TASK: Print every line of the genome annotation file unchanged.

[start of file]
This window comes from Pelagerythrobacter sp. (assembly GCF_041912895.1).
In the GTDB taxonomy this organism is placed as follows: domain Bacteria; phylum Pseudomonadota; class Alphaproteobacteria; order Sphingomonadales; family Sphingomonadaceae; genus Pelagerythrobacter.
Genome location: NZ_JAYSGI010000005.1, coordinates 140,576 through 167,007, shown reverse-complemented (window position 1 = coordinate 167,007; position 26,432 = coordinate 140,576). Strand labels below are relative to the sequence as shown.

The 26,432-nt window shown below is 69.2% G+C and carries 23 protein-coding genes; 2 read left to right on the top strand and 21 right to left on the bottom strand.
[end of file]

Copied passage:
This window comes from Pelagerythrobacter sp. (assembly GCF_041912895.1).
In the GTDB taxonomy this organism is placed as follows: domain Bacteria; phylum Pseudomonadota; class Alphaproteobacteria; order Sphingomonadales; family Sphingomonadaceae; genus Pelagerythrobacter.
Genome location: NZ_JAYSGI010000005.1, coordinates 140,576 through 167,007, shown reverse-complemented (window position 1 = coordinate 167,007; position 26,432 = coordinate 140,576). Strand labels below are relative to the sequence as shown.

The 26,432-nt window shown below is 69.2% G+C and carries 23 protein-coding genes; 2 read left to right on the top strand and 21 right to left on the bottom strand.